In the end, we always progress, and we always kill bosses, but it is quite a bit more stressful on the officers than the normal raider will ever see. The things that we deal with selflessly in the name of the guild are quite the sacrifice on our sanity, and as a result every now and then you have to vent (as I am doing now). But in the end, it is always very rewarding to see your guild turn around after issues like this, and plow through content, have the attendance, and have everyone happy with their shiny new epics.


Finding a new tank

Its been a busy day, and I really have not had time to sit down and write until now. I wanted to step away from the myriad of posts regarding min / maxing and the push between maximizing stamina and maximizing balance to talk about managing your guild. Specifically, what do you do when you have to replace a tank. For our guild, we have lost two tanks in the past few months to graduate school and a changing work schedule. As a result we were down to two tanks that were there the entire time, and a the other two that we would lean on from time to time to get things done. In the end, you will always survive, as we have continued to progress through the Trial of the Grand Crusade, but you have to deal with turn over on a regular basis, and there are a few things that I have learned over the years that help me with this.

Performance speaks for itself

Gear is replaceable, and is easily obtained when you are farming an instance. Specifically with the current difficulty, any one can obtain some T9 and badge loot. Performance however is not something that can be faked. In general, we make any applicant to our guild run in our alt 25 man ToTC so that the officers can monitor the play style, gear selection, and overall performance of any person that is interested in joining our raiding core. However with tanks you need even more scrutiny. For us, this is because tanks get gear for free. We prioritize all gear to our main tanks and they don’t need to worry about dkp at all. This is the way of a progression guild. From my perspective, in order to fall into this lofty category of loot sponge, you have to earn the right to bypass long standing guildies.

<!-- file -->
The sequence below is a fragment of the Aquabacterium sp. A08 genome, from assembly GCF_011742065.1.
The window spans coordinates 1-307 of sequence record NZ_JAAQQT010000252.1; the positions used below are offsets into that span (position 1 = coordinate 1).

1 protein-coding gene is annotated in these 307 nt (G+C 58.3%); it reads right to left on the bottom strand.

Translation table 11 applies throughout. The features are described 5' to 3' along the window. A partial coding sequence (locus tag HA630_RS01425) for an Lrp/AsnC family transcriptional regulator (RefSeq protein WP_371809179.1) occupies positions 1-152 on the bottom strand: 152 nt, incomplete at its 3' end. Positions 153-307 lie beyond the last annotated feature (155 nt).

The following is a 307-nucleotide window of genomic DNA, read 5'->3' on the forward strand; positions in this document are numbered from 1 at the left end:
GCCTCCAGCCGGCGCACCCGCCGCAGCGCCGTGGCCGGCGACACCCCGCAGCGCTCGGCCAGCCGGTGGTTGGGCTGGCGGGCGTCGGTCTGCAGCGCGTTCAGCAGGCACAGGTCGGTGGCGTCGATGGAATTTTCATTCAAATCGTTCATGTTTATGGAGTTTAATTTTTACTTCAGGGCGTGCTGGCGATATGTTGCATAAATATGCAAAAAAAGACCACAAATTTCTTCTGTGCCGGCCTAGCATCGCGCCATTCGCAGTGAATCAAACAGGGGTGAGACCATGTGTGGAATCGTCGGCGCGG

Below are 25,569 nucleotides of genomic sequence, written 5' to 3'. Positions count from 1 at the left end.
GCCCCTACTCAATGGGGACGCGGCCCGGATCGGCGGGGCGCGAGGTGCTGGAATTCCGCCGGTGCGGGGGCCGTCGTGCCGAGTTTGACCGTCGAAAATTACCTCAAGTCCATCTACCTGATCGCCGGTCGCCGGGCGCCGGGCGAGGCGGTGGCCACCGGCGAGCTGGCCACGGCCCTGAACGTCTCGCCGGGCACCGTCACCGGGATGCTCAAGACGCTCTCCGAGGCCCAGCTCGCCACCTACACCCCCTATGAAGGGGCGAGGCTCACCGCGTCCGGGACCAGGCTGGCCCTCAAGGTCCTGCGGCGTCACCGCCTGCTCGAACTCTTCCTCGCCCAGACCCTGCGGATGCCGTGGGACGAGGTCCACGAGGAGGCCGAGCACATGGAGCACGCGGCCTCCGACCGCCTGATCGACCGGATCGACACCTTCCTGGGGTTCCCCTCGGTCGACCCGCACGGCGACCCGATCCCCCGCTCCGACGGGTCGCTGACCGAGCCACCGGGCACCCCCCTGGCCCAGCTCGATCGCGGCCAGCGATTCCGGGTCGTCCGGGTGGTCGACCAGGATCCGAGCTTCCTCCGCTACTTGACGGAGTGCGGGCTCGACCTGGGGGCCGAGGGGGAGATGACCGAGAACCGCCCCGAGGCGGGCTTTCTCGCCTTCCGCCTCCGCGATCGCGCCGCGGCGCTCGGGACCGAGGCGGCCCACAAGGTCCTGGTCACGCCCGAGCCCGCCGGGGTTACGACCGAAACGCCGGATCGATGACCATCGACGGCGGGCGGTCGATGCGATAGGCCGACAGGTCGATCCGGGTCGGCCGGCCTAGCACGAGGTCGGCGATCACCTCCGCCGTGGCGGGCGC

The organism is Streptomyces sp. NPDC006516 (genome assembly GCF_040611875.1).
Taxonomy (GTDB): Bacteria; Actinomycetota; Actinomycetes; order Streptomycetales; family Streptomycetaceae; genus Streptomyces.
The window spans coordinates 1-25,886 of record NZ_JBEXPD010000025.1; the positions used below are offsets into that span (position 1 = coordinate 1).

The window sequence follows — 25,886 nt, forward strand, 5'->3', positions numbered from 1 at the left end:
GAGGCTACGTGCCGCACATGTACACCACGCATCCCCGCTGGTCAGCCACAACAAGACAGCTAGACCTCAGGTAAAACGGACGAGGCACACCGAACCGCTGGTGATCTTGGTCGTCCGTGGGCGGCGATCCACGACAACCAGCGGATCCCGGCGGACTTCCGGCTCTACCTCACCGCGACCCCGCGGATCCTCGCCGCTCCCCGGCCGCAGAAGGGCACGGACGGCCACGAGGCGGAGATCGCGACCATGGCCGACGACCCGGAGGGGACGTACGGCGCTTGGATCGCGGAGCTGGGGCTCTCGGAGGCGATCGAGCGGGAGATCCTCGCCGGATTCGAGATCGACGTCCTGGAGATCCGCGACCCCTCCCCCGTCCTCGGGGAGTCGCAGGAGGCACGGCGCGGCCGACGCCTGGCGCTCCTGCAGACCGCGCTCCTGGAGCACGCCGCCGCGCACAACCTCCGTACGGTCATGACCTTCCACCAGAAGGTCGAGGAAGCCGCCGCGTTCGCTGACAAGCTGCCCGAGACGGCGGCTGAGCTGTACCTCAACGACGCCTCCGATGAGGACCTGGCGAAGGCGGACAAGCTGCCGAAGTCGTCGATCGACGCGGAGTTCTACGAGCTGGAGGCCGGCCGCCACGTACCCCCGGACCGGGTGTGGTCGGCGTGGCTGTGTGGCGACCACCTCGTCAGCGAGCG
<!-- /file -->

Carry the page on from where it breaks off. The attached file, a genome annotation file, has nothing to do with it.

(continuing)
When we try out a new tank, we put them right into the furnace and we see what they are made of. Every new tank that has applied to our guild has been forced to main tank a progression style instance. And right behind that main tank are the officers alts, and our former main tanks turned casuals. By making someone MT an alt run, they are forced to show you their abilities, play style and demeanor when it comes to leading, all while knowing that they have no less than 7 sets of eyes fixed to the back of their heads. Now it helps us that a few of our officers alts are in the top 30 best geared on the server for their class, but none the less, we place pressure when it comes to threat, movement, marking, and overall cooldown management, to see how someone reacts in a dynamic situation.